Domaine de Terrebrune Bonnezeaux 2014
In the ongoing publication of my extensive guide to the wines of the Loire Valley (last year Muscadet and other Nantais wines, this year the Central Vineyards) I am getting to grips with some of the region’s less frequently encountered appellations. I would hazard a guess that most wine drinkers (yes, even me) have a notion of what a glass of Sancerre, Vouvray or Chinon holds in store. But what about Cour-Cheverny, Pouilly-sur-Loire or Touraine-Noble-Joué? These are unfamiliar names (don’t be fooled by the apparent familiarity of Pouilly-sur-Loire – it’s not the same as Pouilly-Fumé), made from some of the Loire Valley’s les familiar varieties. While I have long been a buyer and drinker of Cour-Cheverny, I won’t pretend that my cellar is overflowing with examples of the other two rarities.
Having said that, alongside these curiosities there are some rather more famous Loire Valley appellations which I have struggled to get to grips with, and Bonnezeaux is one of them. Despite this appellation being about twice the size of its Layon cousin Quarts de Chaume (the two cover 90 and 45 hectares respectively), it seems to be much less frequently encountered. I suspect this is because alongside the grand old names of the Quarts de Chaume appellation, such as Domaine des Baumard, Château de L’Écharderie and Château de Suronde, there are numerous other vignerons such as the Ogereau family, Claude Papin and sons and Stéphane Branchereau, among others, who despite having only small parcels here and have done much to raise the appellation’s presence and profile. By contrast, Bonnezeaux has not seen the same level of outside interest, leaving the appellation in the hands of a few big-name domaines, such as Château de Fesles and Château la Varière.
One relatively recent arrival in the appellation that might be worthy of our interest is Domaine de Terrebrune, a relatively young domaine created in 1986. One of the original partners was René Renou (1952 – 2006), a Chevalier in the Legion d’Honneur and onetime president of the Institut National des Appellations d’Origine. His family have long owned vines in the appellation, and I recall I once tasted a 1940s Bonnezeaux made by René Renou, under the name of Domaine de Terrebrune, with Jo Pithon (I need to do some digging through my old notes to be sure). I believe the Renou family vines are those now incorporated in the modern-day Domaine de Terrebrune.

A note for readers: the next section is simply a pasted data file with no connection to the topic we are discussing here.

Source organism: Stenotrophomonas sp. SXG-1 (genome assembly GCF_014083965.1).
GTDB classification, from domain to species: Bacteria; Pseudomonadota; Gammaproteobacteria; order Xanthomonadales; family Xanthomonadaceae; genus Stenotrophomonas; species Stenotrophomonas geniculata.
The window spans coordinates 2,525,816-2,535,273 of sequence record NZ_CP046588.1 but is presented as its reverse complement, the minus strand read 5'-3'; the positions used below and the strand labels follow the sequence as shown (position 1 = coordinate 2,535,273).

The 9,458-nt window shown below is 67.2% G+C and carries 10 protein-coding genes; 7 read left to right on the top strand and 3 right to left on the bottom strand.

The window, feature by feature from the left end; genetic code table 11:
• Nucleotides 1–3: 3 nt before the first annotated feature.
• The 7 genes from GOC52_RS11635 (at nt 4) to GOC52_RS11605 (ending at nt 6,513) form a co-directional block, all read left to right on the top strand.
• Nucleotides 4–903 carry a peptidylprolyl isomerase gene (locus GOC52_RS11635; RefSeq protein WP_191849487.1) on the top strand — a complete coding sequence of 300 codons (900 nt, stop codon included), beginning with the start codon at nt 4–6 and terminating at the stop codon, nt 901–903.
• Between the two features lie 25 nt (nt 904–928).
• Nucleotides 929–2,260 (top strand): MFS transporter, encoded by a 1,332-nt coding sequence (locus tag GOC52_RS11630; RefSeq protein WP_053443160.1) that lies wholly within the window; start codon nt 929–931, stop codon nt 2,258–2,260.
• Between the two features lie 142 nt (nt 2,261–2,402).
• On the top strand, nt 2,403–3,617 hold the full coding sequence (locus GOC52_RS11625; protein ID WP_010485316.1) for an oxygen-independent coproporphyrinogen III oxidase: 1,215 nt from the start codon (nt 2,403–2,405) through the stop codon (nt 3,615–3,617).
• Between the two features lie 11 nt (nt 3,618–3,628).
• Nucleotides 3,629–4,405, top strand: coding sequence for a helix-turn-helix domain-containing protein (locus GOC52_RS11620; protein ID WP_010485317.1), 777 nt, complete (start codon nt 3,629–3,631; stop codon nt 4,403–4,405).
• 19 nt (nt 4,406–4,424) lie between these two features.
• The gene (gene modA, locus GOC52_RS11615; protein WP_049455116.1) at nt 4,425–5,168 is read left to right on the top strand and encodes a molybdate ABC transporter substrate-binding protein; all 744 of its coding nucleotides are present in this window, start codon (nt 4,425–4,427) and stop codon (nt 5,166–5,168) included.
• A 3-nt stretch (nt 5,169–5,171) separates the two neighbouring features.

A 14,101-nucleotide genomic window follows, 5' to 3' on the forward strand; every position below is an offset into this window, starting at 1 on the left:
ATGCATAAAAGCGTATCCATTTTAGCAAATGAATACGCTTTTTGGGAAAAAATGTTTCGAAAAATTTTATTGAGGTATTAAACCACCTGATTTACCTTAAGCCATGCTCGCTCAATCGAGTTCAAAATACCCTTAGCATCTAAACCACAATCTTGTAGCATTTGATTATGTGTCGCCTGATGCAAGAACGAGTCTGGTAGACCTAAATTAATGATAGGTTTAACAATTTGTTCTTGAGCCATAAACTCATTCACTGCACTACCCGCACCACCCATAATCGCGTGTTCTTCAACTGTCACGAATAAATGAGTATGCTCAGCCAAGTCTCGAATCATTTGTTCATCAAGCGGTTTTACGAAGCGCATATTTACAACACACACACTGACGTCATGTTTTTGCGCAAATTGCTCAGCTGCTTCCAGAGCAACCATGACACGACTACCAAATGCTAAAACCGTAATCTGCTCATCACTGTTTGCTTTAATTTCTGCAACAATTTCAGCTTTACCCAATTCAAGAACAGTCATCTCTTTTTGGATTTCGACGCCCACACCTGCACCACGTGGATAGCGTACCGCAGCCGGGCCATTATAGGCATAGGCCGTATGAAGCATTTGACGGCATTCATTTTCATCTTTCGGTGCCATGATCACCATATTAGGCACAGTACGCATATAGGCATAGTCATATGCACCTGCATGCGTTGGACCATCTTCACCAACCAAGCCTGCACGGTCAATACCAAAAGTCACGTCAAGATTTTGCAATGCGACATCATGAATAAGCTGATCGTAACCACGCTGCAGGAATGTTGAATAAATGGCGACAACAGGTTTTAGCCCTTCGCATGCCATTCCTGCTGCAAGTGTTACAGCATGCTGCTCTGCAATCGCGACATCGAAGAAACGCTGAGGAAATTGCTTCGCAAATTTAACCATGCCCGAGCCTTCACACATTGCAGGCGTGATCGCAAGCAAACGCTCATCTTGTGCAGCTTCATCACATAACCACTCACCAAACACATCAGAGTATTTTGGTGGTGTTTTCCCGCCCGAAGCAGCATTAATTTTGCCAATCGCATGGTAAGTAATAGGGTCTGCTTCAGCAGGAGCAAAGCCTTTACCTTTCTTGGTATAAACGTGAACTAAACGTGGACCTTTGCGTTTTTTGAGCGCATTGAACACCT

The domaine is extensive, touching on many local appellations including Anjou and Coteaux du Layon, and over half of its production is accounted for by rosé and sparkling wines. On a vineyard of 55 hectares there are just 3.5 hectares of Chenin Blanc in the Bonnezeaux appellation, planted on deep soils of clay, loam and sand, over deeper schist of course, typical of the vineyards along the banks of the Layon. The fruit for the 2014 Bonnezeaux from Domaine de Terrebrune was picked by hand of course, and fermented in small barrels, fairly standard practice here and for Quarts de Chaume (the volume of juice often dictating the fermentation vessel). In the glass it has a fresh hue of bright gold, very correct, and the nose carries an interesting complexity suggesting bitter orange fruit nuanced with apricot skin and white raisin, alongside botrytis notes of macaroons and almond biscotti. The palate shows beautiful freshness and purity, backed up by a pithy substance, with good grip too. It is intense and concentrated, with sweet orange and praline flavours intertwined. For me, a great sweet wine should touch on four elements, sweetness, bitterness, minerality and acidity, and while this is (perhaps unusual for Bonnezeaux) not exactly brimming with mineral character it ticks the other three boxes very nicely, showing a fine combination of sweetness, pithy Chenin bitterness and citric acidity. Balanced and bright, with zippy energy and good length, this is a nice introduction to the wines of this domaine. 93/100 (3/1/18)